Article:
Unique they are. The Aesthetic Union’s collaborators run the gamut from painter Brendan Monroe to ceramicist Julie Cloutier to type designer Erik Marinovich. In one of its most popular events, the dancer Jacquelyn Marie Shannon choreographed an experimental ballet to the percussive sounds of Tucker’s printing, including the suctioning noise of the Heidelberg Windmill press. “It’s this giant woodwind instrument,” Tucker says. “We crammed 80 people in the audience. … It was crazy.” At the end, Tucker had recorded the ballet’s percussive musical notations on a four-color print.


For his own projects, Tucker makes art prints of California landscapes of historical and personal value. He goes into a field, takes photographs, makes gestural ink washes, then returns to the studio at night “when no one is around” to mix inks. On a 9” by 12” linoleum block, he prints using a split-fountain method so that colors run together to mimic the sky. Separately, he turns a map into line drawings and then produces it as a photopolymer plate. He debosses that map on top of the split-fountain sky. Abstract ink washes are printed on top as the final flourish. For paper, he uses an 80-pound smooth stock. “It prints really well because it’s smooth and lets the ink do what it wants on the page.”

His favorite of the landscape series is an interpretation of Bishop, California, where tourists rarely travel. With the smooth White Mountains on one side and the high, jagged Sierra Mountains on the other, the valley has beautiful sunsets and storms because of the dramatic landscape, he says.


Personal Work: Bishop, Calif.


Personal Work: Bolinas


“It’s so personal to me because a friend took me out there after a traumatic break up,” Tucker says. “I had felt vulnerable emotionally but also physically because of the landscape.” He used orange, purple, gold, and gray to convey his mix of emotions. Tucker painted a scene after a storm, when the rain had cleared the sky and washed away debris. The landscape reflected how he felt at the time. “An abstract print engages the viewer to think about what this is internally. You’re not looking at a photo—you’re looking at a feeling.”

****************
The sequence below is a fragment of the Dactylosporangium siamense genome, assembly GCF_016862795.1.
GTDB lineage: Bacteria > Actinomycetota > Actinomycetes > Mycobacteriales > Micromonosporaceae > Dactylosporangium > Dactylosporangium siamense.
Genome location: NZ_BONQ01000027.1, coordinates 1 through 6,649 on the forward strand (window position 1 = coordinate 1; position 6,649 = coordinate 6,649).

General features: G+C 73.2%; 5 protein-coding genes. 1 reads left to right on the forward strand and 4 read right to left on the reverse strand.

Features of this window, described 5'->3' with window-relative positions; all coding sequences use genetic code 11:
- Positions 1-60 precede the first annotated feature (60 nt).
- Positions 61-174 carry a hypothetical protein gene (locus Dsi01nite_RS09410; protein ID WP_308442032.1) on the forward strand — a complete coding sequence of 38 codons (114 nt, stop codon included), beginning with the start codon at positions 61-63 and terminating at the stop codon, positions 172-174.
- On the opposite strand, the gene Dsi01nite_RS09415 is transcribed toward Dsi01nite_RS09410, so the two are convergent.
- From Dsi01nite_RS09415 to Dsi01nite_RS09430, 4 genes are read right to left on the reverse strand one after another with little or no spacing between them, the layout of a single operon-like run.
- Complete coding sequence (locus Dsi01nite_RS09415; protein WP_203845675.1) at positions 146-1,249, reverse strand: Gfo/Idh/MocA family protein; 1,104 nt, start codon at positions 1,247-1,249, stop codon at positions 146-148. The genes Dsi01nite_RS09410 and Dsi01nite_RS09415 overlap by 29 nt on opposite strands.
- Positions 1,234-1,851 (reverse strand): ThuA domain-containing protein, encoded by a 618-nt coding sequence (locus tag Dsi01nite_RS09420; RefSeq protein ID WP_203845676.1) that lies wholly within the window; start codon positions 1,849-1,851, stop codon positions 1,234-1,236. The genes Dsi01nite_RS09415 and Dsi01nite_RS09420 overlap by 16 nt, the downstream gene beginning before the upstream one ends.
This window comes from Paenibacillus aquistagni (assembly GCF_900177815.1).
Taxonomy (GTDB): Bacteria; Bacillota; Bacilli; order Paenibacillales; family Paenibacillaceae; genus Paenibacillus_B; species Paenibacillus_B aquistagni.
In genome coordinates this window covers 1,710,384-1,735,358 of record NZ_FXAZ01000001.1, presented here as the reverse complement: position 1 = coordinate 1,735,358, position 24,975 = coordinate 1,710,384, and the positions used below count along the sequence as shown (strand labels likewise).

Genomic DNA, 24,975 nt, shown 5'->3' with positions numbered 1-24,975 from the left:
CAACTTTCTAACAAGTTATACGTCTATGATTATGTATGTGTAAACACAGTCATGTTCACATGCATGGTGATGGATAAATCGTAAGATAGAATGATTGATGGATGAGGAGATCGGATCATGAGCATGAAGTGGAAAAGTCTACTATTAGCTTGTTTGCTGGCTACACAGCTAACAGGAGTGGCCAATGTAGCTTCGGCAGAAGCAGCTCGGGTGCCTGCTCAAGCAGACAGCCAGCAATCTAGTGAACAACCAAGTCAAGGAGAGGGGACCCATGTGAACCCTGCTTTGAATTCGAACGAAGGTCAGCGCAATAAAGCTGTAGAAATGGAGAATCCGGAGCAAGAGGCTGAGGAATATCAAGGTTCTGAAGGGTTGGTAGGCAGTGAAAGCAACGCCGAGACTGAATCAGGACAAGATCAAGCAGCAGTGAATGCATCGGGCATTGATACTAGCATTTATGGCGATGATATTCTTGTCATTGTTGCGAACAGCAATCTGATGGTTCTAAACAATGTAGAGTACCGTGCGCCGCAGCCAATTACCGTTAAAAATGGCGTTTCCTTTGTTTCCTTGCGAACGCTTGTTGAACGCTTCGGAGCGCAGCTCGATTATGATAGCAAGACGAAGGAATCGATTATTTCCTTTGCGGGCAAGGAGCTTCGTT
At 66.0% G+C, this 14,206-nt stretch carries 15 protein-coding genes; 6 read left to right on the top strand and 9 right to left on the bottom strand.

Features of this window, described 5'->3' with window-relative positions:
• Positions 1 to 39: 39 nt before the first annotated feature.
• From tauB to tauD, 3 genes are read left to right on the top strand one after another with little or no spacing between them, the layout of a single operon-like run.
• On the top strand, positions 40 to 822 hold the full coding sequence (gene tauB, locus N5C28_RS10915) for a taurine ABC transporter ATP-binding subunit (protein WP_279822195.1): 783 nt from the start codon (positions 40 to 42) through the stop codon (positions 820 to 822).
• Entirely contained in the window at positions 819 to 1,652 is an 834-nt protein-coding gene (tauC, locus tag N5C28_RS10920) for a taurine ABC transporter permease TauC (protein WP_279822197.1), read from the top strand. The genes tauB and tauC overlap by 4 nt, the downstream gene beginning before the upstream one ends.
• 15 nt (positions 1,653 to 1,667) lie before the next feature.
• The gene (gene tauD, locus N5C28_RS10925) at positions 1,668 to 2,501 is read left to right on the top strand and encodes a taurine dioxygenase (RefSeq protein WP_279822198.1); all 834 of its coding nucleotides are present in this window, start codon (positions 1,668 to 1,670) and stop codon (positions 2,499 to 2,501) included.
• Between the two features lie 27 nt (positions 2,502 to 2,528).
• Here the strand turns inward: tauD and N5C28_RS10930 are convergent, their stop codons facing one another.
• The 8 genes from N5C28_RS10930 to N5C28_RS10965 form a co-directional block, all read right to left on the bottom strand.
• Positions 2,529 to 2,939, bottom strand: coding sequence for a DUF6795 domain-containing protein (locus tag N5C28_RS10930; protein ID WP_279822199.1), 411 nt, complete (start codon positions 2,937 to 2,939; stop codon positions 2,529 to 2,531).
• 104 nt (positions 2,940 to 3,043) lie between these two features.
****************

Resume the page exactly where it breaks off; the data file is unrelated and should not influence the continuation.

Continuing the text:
“I think the DIY movement was great, but there’s more to letterpress printing than folksy stamps and filigree wedding invitations,” he says. “You can make it a legitimate art form.”

And alone at night, in the company of his sucking, clattering, whirling Heidelberg, Tucker does make legitimate art—beautifully.


In case you had any doubt.

  1. 07
    Matt Porter said:

    San Francisco is loaded with hidden treasure. Go raid this man’s trove. Then wander the colorful and vibrant streets of the Mission District.

  2. 07

    A wonderfully detailed & lively look behind the scenes in a letterpress print shop…would’ve liked to be present at the live performance!

  3. 07
    Alyson Kuhn said:

    Thanks for this excellent insider report on James’ “printer’s pirate cave.” After my visit a couple of months ago, I described Aesthetic Union to several people as a letterpress garage-salon-boutique-rabbit hole. Now, it seems like a bit of a mirage. I probably need to nip and tucker back over!